In a series of news conferences across the state today (Saturday, Feb. 26), Idaho Education Association President Kathy Phelan called upon legislators to pass a resolution that commits them to raising teachers' salaries over the next four years.Phelan
said Senate Concurrent Resolution 111 asks legislators to increase the beginning teachers' salary to $35,000 and the average salary paid to Idaho teachers to $55,000 by the 2008-2009 school year.
"There was a time when it-literally-paid to be a teacher.Unfortunately, that was 65 years ago," Phelan
said that in 1940 teachers earned more than other employees with four or more years of college, but the reverse is true now.Phelan
credited the Legislature for increasing the minimum entry level salary for teachers and, in the past, for allocating enough money to raise the average salaries for all teachers.Phelan
said Idaho's average salaries for teachers have moved from the bottom 10 to the bottom 20 at $41,080.
"But teachers need that support every year, not just in fits and gasps," Phelan
The 2004 Legislature increased the beginning salary to $27,500."It's too early to tell, but we hope that improvement will move Idaho's beginning salaries out of the bottom five in the country.
said, wages for other college graduates increased, too.She
cited the average beginning salaries for several comparable professions.The average beginning salary for chemical engineers in 2004 was $52,539, for computer science majors $49,036, for information sciences and systems $42,375, and for accountants $41,058.
"Why should anyone be surprised that we have a problem convincing young people with an interest in math or science to become teachers?"Phelan
Since the 1990s, Phelan
said, more teachers have left the teaching profession than have entered.One-third of all new teachers leave teaching during their first three years, with one-half departing before their fifth year of teaching.Phelan
said it's possible to predict the teachers most likely to leave early.
"Beginning teachers who did not participate in an induction program are twice as likely to leave and novice teachers who are dissatisfied with student discipline and the school environment are twice as likely to leave," she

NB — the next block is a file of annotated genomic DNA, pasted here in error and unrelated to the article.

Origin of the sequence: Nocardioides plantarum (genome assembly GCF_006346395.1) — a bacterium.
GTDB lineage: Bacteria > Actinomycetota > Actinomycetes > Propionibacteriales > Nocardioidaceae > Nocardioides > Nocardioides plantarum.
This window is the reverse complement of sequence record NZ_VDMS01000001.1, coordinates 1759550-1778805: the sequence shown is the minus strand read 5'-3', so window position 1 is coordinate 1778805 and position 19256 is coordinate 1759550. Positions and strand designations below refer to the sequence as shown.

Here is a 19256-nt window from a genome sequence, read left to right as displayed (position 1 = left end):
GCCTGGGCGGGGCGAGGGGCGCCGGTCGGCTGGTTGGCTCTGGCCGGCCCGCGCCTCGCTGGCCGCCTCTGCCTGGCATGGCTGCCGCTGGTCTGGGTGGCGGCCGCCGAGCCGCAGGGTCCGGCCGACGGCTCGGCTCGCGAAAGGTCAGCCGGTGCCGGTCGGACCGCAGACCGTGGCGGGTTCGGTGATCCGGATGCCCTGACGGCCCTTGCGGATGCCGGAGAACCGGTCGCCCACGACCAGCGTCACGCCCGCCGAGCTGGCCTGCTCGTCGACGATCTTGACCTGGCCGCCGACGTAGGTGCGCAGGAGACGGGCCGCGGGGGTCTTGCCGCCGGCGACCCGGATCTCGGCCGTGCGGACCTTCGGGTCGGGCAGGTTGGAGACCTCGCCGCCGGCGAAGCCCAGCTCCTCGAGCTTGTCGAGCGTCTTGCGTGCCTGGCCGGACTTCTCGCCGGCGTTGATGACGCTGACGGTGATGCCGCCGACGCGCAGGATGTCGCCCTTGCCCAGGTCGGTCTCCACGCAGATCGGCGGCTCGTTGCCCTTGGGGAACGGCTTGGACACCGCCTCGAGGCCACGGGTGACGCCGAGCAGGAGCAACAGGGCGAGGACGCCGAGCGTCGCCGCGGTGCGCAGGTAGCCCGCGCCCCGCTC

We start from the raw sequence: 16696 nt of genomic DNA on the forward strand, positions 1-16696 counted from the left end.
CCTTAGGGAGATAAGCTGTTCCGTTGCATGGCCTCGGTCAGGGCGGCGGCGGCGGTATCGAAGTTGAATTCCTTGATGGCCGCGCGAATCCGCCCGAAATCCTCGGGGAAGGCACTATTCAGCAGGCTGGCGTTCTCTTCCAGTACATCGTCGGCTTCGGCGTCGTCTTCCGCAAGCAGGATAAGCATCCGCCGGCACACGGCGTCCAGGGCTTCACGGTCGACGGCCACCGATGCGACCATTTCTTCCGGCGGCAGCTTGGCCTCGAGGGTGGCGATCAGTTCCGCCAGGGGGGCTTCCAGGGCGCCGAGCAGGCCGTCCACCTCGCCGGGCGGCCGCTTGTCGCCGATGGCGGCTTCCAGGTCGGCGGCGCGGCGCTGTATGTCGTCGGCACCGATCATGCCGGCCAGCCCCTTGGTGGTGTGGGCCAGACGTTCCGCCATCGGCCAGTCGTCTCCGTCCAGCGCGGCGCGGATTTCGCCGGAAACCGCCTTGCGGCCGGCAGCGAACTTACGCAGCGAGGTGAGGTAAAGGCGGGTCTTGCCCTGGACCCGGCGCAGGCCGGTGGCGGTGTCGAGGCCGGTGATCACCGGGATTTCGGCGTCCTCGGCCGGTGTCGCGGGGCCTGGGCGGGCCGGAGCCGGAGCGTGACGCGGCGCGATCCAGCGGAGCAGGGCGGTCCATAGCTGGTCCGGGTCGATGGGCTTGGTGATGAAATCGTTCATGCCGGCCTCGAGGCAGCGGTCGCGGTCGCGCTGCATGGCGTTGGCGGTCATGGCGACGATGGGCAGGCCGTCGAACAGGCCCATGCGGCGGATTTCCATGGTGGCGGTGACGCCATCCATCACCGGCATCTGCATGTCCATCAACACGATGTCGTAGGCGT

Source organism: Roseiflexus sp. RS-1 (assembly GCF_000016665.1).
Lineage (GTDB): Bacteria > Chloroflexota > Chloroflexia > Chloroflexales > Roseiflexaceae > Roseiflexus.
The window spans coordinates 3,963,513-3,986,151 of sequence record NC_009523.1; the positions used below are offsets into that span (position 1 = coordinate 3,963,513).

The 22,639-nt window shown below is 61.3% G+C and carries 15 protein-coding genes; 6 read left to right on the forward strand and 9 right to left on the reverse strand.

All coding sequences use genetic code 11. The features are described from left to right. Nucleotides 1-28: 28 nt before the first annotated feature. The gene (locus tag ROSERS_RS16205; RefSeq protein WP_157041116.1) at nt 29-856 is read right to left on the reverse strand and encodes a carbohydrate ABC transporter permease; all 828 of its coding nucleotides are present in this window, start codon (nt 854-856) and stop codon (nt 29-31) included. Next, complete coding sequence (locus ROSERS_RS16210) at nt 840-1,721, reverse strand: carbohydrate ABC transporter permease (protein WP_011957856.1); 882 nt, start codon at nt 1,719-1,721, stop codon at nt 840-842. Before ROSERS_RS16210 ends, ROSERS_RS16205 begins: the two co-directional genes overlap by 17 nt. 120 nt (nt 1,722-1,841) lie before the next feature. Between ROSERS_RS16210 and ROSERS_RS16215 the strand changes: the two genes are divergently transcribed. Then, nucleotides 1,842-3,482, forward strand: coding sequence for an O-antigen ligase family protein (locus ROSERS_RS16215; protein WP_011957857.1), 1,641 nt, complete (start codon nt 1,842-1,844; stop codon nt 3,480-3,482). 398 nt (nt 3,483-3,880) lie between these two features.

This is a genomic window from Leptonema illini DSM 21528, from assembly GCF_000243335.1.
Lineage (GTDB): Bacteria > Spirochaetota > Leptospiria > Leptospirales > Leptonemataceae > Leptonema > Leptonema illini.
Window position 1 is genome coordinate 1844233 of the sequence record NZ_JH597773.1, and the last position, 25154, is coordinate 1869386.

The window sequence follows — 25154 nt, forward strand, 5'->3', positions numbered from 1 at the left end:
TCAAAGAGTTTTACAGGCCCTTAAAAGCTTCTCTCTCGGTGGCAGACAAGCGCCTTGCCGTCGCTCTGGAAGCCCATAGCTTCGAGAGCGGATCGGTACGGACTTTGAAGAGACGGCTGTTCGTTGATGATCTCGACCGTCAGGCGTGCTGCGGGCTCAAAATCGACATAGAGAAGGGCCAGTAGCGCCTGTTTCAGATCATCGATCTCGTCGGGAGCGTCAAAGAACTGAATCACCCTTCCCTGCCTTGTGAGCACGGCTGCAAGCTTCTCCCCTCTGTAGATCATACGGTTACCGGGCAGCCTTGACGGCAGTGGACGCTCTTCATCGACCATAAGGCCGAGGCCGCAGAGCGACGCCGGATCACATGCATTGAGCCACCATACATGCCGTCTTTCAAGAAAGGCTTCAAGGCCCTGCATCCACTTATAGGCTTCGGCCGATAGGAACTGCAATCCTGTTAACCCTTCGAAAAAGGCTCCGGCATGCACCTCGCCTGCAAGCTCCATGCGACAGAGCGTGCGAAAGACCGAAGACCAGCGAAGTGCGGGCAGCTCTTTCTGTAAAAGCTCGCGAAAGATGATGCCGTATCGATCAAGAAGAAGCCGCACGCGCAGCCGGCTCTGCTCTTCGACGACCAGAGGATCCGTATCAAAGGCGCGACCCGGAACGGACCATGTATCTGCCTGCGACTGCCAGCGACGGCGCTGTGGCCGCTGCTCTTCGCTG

In 2000 the Idaho Legislature enacted a comprehensive induction program but has failed to fund it since 2003 and is now considering a bill that would eliminate the program.
"The handwriting is on the wall about what will happen with our new teachers," Phelan
Teachers who stay in Idaho earn less than other Idahoans with similar degrees.During a recent seven-year period Idaho teachers with a bachelor's degree earned an average of $12,240 less per year than others in Idaho with a bachelor's degree, Phelan
The salary gap was even larger for those with an advanced degree.Other Idahoans with a master's degree, on average, earned $18,894 per year more than teachers with a master's degree.
"That's not just a gap-that's the Grand Canyon," Phelan
president noted that many teachers have not received a salary increase in several years because the Legislature has not increased the state's salary allocation base since 2001.Phelan
praised Idaho's teachers for their ability "to do more with what they're given than anybody has a right to expect" and for helping Idaho students "regularly out-perform their peers on just about any measure of student achievement,"
"Idaho teachers don't deserve a salary raise just because other professions earn more money.Idaho teachers deserve a raise because they've earned it," Phelan
recounted the financial plight of several Idaho teachers as examples of the need for salary increases.She
said, "Good salaries help attract and retain good teachers.
...IEA President Kathy Phelan will hold a series of six news conferences on Saturday, Feb. 26, to promote SCR 111, IEA's resolution that asks legislators to work toward a minimum entry-level salary for teachers of $35,000 and an average salary of $55,000 by 2008-09.
Come join Phelan
discusses this legislation during news conferences at these locations:
...Nominations must be sent to IEA President Kathy Phelan by March 11.
..."That's a scurrilous lie," responded IEA President Kathy Phelan.
does not control health insurance decisions in local school districts.Local associations and local school districts decide these matters for themselves."
"We're appalled that David Ripley would try to use Meridian teachers to advance his
political agenda," Phelan
said, "I have no idea why David Ripley would say such a thing.
...If you have questions about the awards or the criteria or you want a nomination form, contact IEA President Kathy Phelan (email@example.com), IEA Executive Director Jim Shackelford (firstname.lastname@example.org), or IEA Manager of Administrative Services Venny Baker (email@example.com).